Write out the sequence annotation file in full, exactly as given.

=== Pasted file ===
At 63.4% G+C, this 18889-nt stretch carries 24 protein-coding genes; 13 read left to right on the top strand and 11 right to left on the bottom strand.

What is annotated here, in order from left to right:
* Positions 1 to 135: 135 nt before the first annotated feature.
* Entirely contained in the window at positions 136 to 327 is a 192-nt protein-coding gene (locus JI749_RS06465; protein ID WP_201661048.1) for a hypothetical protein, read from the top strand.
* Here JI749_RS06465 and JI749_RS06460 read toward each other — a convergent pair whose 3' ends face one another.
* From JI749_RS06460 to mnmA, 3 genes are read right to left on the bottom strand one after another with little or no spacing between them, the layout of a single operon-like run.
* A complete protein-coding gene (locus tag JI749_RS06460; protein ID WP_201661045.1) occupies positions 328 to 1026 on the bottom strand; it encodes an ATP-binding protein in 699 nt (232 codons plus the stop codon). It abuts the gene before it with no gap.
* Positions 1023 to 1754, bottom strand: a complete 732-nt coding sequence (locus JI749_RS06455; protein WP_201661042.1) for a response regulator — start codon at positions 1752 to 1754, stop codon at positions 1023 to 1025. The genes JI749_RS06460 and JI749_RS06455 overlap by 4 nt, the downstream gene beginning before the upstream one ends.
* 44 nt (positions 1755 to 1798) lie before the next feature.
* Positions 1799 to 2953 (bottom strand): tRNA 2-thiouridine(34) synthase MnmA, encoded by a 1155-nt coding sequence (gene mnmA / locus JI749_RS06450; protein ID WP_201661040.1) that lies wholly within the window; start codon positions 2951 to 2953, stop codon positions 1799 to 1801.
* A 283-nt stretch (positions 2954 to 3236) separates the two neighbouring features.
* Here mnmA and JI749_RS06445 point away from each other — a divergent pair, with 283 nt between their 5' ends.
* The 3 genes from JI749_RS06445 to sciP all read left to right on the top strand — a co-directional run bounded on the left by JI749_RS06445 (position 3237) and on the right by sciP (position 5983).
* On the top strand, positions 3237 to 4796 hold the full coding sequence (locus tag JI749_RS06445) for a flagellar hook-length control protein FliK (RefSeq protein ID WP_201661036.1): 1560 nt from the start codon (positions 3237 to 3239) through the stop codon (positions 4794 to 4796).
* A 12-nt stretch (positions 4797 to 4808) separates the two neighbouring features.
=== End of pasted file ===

At 63.4% G+C, this 18889-nt stretch carries 24 protein-coding genes; 13 read left to right on the top strand and 11 right to left on the bottom strand.

What is annotated here, in order from left to right:
* Positions 1 to 135: 135 nt before the first annotated feature.
* Entirely contained in the window at positions 136 to 327 is a 192-nt protein-coding gene (locus JI749_RS06465; protein ID WP_201661048.1) for a hypothetical protein, read from the top strand.
* Here JI749_RS06465 and JI749_RS06460 read toward each other — a convergent pair whose 3' ends face one another.
* From JI749_RS06460 to mnmA, 3 genes are read right to left on the bottom strand one after another with little or no spacing between them, the layout of a single operon-like run.
* A complete protein-coding gene (locus tag JI749_RS06460; protein ID WP_201661045.1) occupies positions 328 to 1026 on the bottom strand; it encodes an ATP-binding protein in 699 nt (232 codons plus the stop codon). It abuts the gene before it with no gap.
* Positions 1023 to 1754, bottom strand: a complete 732-nt coding sequence (locus JI749_RS06455; protein WP_201661042.1) for a response regulator — start codon at positions 1752 to 1754, stop codon at positions 1023 to 1025. The genes JI749_RS06460 and JI749_RS06455 overlap by 4 nt, the downstream gene beginning before the upstream one ends.
* 44 nt (positions 1755 to 1798) lie before the next feature.
* Positions 1799 to 2953 (bottom strand): tRNA 2-thiouridine(34) synthase MnmA, encoded by a 1155-nt coding sequence (gene mnmA / locus JI749_RS06450; protein ID WP_201661040.1) that lies wholly within the window; start codon positions 2951 to 2953, stop codon positions 1799 to 1801.
* A 283-nt stretch (positions 2954 to 3236) separates the two neighbouring features.
* Here mnmA and JI749_RS06445 point away from each other — a divergent pair, with 283 nt between their 5' ends.
* The 3 genes from JI749_RS06445 to sciP all read left to right on the top strand — a co-directional run bounded on the left by JI749_RS06445 (position 3237) and on the right by sciP (position 5983).
* On the top strand, positions 3237 to 4796 hold the full coding sequence (locus tag JI749_RS06445) for a flagellar hook-length control protein FliK (RefSeq protein ID WP_201661036.1): 1560 nt from the start codon (positions 3237 to 3239) through the stop codon (positions 4794 to 4796).
* A 12-nt stretch (positions 4797 to 4808) separates the two neighbouring features.